Bake 12 – 15 minutes, or until set, then flip and broil for 2-3 minutes.  Serve immediately – as is, or topped with vegetables, cheese or whatever you like.  In season, it’s lovely with a meltingly ripe tomato and a handful of mesclun.

Repeat with the remaining batter, but keep an eye on that first pancake as anyone who’s around is likely to try to make off with it.

A Localvore Nod to National Butterscotch Pudding Day 1

Posted on September 19, 2009 by crankycheryl

With incredible good fortune and nearly incalculable odds, National Butterscotch Pudding Day and the EatLocalVT challenge have converged.   How better to celebrate than to make a Vermont version of this homey and comforting dessert, no?

Just do be sure to use everything local you can get your hands on, if you please.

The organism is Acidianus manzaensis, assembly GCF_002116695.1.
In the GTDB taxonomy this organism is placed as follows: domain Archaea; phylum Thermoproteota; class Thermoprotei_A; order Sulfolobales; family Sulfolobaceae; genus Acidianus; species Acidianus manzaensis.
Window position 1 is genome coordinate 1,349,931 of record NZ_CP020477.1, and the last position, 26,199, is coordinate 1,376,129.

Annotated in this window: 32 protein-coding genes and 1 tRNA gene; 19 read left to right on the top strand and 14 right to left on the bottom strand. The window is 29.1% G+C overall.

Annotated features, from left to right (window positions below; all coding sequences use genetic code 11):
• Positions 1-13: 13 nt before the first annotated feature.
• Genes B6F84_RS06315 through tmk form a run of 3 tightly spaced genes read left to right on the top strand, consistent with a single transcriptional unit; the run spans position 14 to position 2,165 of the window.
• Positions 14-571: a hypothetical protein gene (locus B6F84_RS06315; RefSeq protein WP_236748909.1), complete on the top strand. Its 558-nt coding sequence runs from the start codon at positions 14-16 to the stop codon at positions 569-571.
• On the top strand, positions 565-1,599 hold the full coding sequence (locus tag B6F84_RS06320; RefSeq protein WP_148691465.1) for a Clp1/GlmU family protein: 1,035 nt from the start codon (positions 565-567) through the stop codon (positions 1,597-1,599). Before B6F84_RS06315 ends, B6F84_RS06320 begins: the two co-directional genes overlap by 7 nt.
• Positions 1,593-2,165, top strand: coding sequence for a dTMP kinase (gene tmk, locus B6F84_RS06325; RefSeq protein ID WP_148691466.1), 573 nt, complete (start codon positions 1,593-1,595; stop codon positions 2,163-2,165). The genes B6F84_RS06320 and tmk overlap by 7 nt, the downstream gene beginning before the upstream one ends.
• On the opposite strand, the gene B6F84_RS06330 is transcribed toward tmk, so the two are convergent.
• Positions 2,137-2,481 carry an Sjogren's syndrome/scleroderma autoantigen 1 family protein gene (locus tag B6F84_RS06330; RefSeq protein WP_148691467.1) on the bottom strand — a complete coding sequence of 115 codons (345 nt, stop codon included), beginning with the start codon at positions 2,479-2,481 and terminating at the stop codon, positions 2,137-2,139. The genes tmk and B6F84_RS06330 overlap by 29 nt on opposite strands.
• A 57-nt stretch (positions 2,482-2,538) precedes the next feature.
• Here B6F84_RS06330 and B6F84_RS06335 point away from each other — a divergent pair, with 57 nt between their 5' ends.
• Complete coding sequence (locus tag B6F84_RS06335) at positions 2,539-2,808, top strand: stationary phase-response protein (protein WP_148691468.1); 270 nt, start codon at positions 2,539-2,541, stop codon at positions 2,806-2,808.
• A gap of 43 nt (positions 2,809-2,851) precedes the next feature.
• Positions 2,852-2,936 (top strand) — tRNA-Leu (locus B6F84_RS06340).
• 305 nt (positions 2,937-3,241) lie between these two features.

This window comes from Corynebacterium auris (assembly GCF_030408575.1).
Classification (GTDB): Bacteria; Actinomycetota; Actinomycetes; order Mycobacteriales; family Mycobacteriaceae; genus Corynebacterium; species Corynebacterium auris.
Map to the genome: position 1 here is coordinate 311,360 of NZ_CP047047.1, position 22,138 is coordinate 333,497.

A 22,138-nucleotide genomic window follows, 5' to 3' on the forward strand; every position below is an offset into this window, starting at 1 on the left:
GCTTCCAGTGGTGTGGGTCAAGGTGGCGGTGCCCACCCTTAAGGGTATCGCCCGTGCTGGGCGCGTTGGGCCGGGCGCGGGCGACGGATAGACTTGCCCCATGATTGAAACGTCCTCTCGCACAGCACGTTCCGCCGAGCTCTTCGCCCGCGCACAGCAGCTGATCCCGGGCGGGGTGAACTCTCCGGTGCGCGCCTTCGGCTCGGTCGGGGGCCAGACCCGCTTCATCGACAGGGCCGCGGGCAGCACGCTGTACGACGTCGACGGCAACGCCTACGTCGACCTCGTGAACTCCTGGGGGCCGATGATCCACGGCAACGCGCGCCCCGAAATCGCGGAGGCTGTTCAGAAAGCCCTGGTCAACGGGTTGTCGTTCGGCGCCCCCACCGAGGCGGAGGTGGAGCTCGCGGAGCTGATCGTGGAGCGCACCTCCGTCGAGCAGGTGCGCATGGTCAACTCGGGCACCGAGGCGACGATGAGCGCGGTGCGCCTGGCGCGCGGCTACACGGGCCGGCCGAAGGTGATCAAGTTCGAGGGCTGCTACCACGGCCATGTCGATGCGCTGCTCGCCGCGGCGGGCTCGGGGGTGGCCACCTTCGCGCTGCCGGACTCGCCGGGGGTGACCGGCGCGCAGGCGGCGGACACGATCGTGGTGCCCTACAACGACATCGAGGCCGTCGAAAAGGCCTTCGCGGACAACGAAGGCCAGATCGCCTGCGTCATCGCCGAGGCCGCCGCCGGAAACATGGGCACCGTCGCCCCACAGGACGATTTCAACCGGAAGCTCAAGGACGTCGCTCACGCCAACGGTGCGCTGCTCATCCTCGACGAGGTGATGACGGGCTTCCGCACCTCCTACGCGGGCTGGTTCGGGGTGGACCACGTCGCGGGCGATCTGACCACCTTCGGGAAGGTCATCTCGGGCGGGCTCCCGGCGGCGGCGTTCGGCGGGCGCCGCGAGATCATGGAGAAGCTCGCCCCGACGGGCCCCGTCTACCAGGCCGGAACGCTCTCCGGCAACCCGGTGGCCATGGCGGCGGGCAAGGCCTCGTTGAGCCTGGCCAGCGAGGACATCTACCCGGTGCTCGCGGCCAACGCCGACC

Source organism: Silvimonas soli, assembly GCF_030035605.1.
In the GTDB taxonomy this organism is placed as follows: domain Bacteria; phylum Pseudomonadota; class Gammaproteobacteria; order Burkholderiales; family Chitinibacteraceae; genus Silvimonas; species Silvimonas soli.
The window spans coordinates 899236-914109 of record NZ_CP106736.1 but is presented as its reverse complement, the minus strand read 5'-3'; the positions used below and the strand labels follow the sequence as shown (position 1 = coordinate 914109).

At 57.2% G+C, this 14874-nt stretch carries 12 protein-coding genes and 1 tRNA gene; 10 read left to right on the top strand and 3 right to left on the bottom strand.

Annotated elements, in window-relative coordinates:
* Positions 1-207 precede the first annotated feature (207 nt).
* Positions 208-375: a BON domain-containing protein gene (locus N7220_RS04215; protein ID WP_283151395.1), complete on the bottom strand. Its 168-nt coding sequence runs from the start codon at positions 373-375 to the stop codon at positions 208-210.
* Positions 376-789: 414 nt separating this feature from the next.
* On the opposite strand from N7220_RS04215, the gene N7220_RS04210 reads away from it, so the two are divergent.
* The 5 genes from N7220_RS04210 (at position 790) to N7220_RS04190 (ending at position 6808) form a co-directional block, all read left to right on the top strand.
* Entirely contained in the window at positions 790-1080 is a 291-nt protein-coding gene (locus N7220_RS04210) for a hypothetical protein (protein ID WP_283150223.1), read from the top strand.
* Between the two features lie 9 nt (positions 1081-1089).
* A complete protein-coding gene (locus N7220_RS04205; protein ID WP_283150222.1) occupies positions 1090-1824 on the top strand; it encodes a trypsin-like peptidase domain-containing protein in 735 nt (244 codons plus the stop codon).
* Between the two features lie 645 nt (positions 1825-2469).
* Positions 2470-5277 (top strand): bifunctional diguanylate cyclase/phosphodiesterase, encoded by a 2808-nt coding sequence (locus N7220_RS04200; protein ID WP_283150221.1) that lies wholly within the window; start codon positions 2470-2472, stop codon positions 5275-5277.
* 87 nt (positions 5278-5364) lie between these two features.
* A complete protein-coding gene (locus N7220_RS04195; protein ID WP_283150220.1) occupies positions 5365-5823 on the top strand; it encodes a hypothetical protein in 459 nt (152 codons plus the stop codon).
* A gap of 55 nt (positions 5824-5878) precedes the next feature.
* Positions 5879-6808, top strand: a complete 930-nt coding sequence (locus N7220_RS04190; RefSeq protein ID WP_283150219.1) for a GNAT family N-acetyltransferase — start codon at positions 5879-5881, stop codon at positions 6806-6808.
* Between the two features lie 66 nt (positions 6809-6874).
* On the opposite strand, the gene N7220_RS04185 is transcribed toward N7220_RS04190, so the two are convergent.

This version is adapted from David Leibowitz, who melted my heart with this intro on his original post:

One decision I refuse to let you make is to be one of those people that wants to press plastic wrap on top of the puddings to avoid that delicious, chewy skin that forms on top.

If you don’t like pudding skin, why are you eating pudding in the first place? That’s the best part and you don’t want to be in the category of a big loser.

Now, do you?

Awesome.

Maple Butterscotch Pudding
Serves 4-6

  • 4 tablespoons butter, salted or unsalted
  • 1 c. maple sugar, maple syrup, or brown sugar if you must
  • 3/4 t. kosher salt
  • 3 T. cornstarch
  • 2½ c. whole milk
  • 2 large eggs